Washington had to commit to measures to ensure Poland`s security, including the deployment of the Patriot missiles, before Warsaw would agree to host the interceptor base.

Moscow has consistently expressed its opposition to the U.S. missile shield, saying it threatens its national security. The United States says the shield is designed to thwart missile attacks by what it calls “rogue states,” including Iran.

RIA Novosti

Free Media? Russia Investigates Financial Crisis Reporting

November 19, 2008

Prosecutors are launching inquiries across Russia against media reporting on the financial crisis in a bid to stem growing concern about its impact, the Kommersant newspaper reported on Wednesday.

“It’s not censorship. We’re just checking how reliable the information is,” a press official from the prosecutor general’s office was quoted as saying.

The official gave the example of unreliable reports about a bankruptcy causing a run on deposits from a bank in the Far Eastern port of Vladivostok.

AFP

File picture shows a vendor arranging newspapers at her stand ... 
File picture shows a vendor arranging newspapers at her stand in Moscow. Prosecutors are launching inquiries across Russia against media reporting on the financial crisis in a bid to stem growing concern about its impact, the Kommersant newspaper reported on Wednesday.(AFP/File)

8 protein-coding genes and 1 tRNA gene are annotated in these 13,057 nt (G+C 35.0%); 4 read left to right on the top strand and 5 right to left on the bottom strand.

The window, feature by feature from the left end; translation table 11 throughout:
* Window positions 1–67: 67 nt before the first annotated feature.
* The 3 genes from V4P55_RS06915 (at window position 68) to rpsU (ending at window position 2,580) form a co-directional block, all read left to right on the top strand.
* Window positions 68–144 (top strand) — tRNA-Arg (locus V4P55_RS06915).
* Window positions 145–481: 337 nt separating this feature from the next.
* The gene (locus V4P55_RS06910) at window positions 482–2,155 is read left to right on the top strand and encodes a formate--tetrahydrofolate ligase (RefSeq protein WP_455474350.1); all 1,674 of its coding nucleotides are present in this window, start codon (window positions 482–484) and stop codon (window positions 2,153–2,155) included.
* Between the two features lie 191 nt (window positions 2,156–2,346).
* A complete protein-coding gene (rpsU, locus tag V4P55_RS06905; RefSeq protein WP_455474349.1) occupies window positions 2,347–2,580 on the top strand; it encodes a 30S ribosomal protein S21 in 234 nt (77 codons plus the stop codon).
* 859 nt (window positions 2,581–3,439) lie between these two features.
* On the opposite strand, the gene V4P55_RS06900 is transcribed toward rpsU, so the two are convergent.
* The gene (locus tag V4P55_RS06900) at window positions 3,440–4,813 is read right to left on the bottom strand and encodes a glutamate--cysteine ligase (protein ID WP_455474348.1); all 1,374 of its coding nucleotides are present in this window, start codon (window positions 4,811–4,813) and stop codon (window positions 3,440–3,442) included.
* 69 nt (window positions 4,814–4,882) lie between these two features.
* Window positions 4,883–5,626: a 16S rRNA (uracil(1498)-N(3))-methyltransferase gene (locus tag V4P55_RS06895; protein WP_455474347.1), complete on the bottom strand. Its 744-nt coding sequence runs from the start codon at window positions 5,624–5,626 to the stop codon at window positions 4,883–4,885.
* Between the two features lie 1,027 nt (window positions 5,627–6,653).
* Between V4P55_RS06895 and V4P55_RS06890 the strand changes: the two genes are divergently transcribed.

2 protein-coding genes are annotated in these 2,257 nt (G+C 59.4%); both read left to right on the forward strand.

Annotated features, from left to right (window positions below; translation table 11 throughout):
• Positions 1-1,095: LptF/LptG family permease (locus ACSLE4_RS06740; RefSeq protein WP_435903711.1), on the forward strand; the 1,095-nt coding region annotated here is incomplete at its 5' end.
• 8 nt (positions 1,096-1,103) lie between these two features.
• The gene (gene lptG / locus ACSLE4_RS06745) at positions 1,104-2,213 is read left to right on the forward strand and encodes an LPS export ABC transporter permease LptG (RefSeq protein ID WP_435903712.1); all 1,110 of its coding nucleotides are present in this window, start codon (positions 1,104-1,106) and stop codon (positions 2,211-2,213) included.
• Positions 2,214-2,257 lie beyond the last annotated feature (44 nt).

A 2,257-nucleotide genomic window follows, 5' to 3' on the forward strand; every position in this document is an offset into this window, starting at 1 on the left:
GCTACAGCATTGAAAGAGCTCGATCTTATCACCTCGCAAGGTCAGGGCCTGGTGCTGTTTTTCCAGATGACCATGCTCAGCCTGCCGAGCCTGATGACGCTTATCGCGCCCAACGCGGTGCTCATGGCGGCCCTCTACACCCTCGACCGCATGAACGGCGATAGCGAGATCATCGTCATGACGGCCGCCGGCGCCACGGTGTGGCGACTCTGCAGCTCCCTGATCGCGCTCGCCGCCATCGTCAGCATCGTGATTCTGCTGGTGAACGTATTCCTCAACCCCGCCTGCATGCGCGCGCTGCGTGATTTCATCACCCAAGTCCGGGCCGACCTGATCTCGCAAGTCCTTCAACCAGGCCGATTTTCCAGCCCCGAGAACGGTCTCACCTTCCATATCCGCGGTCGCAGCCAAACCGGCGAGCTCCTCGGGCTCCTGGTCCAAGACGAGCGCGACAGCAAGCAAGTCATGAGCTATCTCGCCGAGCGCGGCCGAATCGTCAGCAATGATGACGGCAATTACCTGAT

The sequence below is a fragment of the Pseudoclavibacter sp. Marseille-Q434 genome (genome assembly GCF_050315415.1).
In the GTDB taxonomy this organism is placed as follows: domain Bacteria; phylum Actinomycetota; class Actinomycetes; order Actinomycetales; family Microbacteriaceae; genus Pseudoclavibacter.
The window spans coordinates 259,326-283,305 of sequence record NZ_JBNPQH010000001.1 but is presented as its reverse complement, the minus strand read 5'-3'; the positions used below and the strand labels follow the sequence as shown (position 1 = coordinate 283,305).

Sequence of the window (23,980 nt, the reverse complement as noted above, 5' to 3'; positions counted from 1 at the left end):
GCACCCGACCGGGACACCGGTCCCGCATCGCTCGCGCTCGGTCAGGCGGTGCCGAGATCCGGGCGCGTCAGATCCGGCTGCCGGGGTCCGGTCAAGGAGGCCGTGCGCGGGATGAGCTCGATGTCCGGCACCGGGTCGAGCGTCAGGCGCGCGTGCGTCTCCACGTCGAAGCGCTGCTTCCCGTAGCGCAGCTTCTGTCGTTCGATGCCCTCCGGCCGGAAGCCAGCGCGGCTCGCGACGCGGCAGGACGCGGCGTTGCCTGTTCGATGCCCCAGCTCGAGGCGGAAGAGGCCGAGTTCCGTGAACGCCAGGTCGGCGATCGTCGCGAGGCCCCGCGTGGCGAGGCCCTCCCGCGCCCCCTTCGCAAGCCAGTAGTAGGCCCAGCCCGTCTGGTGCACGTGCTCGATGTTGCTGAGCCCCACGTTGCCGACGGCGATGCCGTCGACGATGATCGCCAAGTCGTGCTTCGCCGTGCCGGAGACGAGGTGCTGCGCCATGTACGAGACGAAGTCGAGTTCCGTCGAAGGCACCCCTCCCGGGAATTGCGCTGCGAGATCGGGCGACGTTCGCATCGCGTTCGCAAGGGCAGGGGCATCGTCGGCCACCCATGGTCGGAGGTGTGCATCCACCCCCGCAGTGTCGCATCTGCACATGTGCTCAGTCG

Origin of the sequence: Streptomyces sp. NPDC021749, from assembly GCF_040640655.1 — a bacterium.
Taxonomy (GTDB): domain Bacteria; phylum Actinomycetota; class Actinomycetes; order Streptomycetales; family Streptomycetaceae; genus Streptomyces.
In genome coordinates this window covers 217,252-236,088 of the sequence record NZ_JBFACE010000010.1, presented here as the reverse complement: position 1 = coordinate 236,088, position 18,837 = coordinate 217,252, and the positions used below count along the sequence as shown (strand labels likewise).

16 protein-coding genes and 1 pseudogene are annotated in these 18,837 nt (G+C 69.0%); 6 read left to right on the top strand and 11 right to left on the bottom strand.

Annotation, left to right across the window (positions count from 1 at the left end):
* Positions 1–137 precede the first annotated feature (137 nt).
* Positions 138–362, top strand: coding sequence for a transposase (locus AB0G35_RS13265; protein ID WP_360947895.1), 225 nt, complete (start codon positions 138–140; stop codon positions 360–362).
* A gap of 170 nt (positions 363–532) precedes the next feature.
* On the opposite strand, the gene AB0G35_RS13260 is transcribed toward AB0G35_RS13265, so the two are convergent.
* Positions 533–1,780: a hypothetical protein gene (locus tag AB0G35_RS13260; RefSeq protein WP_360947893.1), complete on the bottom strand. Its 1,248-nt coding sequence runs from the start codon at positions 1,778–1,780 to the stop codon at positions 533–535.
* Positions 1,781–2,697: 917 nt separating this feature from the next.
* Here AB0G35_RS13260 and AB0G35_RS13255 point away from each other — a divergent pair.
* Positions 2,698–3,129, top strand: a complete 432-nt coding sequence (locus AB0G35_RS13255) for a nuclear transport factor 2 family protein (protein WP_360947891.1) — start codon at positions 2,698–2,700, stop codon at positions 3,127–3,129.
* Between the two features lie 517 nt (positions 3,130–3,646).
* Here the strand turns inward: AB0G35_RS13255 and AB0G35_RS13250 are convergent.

Regional prosecutors have been ordered to check local media “in connection with measures taken by the Russian government to improve the situation in the financial sector and other sectors of the economy,” Kommersant said.

Investigators in Sverdlovsk, a key industrial region in the Ural mountains, are checking local media for attempts “to destabilise the situation in the region,” a spokeswoman for the local prosecutor’s office was quoted as saying.

“If we establish that the law has been violated, there could be disciplinary measures against the guilty, including criminal punishment,” she said.

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http://news.yahoo.com/s/afp/20081119/bs_afp/finance
economyrussiamediacrime_081119081653

Russia’s Putin threatened to hang Georgia’s leader ‘by the balls’

November 19, 2008

Vladimir Putin threatened to overthrow Georgia’s leader and “hang him by the balls” during talks with French President Nicolas Sarkozy at the height of the war between Russia and Georgia.

From The Telegraph, London
November 13, 2008